Faculty, students express concerns about 2020 enrollment goal

Josie Barnes, Reporter

Parking during football game weekends, navigating the bus schedule and making an appointment at the counseling center could all become more challenging in coming years due to enrollment growth. App State’s total enrollment goal is projected to increase student population more next year than it has the previous nine.  

App State Faculty Senate Chair and history professor, Michael Beherent, presented concerns from faculty and students, regarding the increased enrollment plan for the 2020-21 school year to the Student Government Association. The concerns include parking, housing and academic and non-academic resources available for students and faculty.  

The total enrollment for fall 2019 is 19,280 and the target enrollment for fall 2020 is 20,000 or more students. From 2010 to 2019, the number of first-year students grew from 2,829 to 3,501, a 672 person increase. The proposed enrollment number will increase the student population by 720 undergraduate and graduate students in one year, Megan Hayes, associate vice chancellor and chief communications officer wrote in an email.

At the Oct. 3 Faculty Senate meeting, associate vice chancellor for enrollment management Cindy Barr said first time, full time student enrollment would increase by 850 to 4,351.

Beherent said the increase is possible, but not guaranteed.

Megan Hayes, associate vice chancellor and chief communications officer, wrote in an email that there are categories of students with various enrollment goals; however, administration and admissions recognizes it is key to maintain “flexibility across those categories.” The categories include on campus, online and off campus students.

Meredith Ingram, a sophomore sustainable development major, said the plan “scares” her because of Boone’s small size.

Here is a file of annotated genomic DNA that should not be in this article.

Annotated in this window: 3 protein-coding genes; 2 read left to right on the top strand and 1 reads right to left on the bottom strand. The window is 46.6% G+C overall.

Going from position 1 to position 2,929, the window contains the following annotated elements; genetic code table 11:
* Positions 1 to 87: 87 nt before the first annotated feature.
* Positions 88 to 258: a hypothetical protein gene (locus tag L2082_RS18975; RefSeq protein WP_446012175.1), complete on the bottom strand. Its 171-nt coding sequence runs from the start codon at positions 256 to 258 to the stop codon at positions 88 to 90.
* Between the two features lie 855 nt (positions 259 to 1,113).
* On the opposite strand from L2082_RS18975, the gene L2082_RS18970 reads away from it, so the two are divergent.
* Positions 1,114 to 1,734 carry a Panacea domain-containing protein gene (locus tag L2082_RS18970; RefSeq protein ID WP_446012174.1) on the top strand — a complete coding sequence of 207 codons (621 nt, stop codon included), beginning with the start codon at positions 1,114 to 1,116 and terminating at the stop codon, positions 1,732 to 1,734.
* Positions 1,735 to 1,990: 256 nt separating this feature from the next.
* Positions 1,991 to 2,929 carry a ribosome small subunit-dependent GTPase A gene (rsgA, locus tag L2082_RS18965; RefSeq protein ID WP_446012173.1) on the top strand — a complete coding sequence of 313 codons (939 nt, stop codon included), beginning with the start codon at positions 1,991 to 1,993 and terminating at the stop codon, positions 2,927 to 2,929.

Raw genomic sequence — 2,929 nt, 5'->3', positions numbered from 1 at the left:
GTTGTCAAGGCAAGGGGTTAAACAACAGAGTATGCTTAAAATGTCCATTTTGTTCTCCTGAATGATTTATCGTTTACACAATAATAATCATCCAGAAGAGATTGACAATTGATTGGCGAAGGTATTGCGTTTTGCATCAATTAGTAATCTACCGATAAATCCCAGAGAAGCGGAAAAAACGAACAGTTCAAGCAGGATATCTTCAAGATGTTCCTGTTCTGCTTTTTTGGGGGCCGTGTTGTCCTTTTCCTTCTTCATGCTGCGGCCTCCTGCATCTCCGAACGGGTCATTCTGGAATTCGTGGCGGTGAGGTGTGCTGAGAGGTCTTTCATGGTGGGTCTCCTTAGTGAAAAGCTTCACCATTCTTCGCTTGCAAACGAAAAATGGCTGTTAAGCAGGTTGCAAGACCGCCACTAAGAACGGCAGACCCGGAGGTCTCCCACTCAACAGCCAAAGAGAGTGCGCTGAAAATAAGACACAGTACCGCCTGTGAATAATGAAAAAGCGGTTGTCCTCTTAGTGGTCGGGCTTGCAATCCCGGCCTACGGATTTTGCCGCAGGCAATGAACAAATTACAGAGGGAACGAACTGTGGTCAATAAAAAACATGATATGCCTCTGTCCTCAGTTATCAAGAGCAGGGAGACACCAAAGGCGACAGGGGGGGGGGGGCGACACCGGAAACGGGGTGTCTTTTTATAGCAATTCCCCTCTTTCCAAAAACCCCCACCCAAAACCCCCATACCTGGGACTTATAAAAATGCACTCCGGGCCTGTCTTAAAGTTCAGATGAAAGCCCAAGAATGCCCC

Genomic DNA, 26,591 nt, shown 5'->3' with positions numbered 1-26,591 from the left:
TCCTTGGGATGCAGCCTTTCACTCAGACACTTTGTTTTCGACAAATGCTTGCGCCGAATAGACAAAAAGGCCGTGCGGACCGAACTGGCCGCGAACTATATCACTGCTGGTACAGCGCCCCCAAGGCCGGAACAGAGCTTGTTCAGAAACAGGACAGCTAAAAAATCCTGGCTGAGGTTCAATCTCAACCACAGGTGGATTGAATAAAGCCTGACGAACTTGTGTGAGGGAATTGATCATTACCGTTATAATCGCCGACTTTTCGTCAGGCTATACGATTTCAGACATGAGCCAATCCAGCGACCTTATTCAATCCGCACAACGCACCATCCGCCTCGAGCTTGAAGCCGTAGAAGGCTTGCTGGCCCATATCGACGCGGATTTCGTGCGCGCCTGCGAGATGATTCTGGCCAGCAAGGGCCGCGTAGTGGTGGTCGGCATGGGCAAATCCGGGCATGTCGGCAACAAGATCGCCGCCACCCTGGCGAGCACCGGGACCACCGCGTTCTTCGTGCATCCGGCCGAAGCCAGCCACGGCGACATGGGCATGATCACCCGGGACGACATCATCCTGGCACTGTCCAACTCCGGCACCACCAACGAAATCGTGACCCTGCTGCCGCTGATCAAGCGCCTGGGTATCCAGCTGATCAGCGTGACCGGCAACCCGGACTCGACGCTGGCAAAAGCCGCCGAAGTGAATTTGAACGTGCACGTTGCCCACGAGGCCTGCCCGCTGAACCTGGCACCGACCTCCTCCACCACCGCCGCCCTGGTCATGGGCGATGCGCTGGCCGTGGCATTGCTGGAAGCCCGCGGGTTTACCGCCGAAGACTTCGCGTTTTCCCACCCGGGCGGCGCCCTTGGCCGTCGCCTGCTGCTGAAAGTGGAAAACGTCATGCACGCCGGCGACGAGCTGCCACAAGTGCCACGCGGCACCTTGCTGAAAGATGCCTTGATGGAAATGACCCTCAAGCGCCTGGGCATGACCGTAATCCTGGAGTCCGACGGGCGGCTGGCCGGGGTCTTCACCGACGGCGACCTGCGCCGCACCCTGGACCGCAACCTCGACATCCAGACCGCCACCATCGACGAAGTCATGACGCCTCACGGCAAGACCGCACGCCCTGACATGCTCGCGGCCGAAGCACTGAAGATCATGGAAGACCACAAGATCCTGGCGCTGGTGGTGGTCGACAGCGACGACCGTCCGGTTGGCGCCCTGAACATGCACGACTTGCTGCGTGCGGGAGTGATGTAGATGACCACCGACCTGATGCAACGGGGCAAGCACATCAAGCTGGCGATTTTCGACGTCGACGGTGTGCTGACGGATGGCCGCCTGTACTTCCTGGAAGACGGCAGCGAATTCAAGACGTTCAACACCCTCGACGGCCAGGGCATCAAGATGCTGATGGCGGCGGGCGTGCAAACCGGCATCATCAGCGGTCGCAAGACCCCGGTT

Faculty members are concerned the increase will negatively impact funding for current students and faculty. They questioned the amount of resources available to achieve the enrollment goal, class sizes increasing and students’ ability to enroll in required classes, as it is already a competitive process.

However, “Chancellor Everts and Provost Kruger are committing resources to fund solid enrollment growth implementation plans to reach the 2020 goal,” Hayes wrote. 

Beherent said faculty is worried about the ratio of faculty to students, the amount of non-academic resources for students and the impact on the town of Boone.

“It kind of feels like they’re not valuing the students that are already here,” said Ella Fowler, sophomore English major. 

She said students and faculty already face parking and housing issues. 

“I have heard nothing about expanding the Counseling Center, and that’s already a huge issue. It’s not about the (quality of the) counselors we have; it’s about the number of counselors we have,” Fowler said.

 Hayes said at App State students “have never been ‘numbers’” and admissions offers admission to “well-qualified, successful students.” 

“In the general sense, I think everybody is a little concerned about stretching the facilities beyond their maximum,” said Andy Koch, vice chair of Faculty Senate.

Beherent suggested SGA members and students pose questions to administration about the effect on current students and faculty. He said administrators need to know how students feel so they can be successful and thrive at at App State. 

During the Oct. 29 SGA meeting, Destiney Houghtalen, director of Academic Affairs, offered to set up meetings with the SGA senators to dissect the issue. She also offered to include Institutional Research, Assessment and Planning and admissions in the conversation.

Aiyana Willoughby, sophomore class senator, asked if scholarships would become more competitive. 

“My understanding is that scholarships are seen as key to increasing enrollment,” Behrent said.

He said scholarships are used to attract students and increase the likelihood for students to strongly consider App State as their first choice.

Beherent said the rationale for the push to enroll 20,000 students is “primarily with the issue of the university’s funding and with the university stature.” 

He said compared to other North Carolina public universities, App State is underfunded. Behrent said the administration thinks increased admission will help App State “be taken more seriously as a larger and more prestigious institution,” especially by Raleigh, the center of state government, and Chapel Hill, the core of the UNC school system.

“App’s not equipped to take in more people as of right now. Maybe in a couple years,” Maci Koester, sophomore chemistry major said.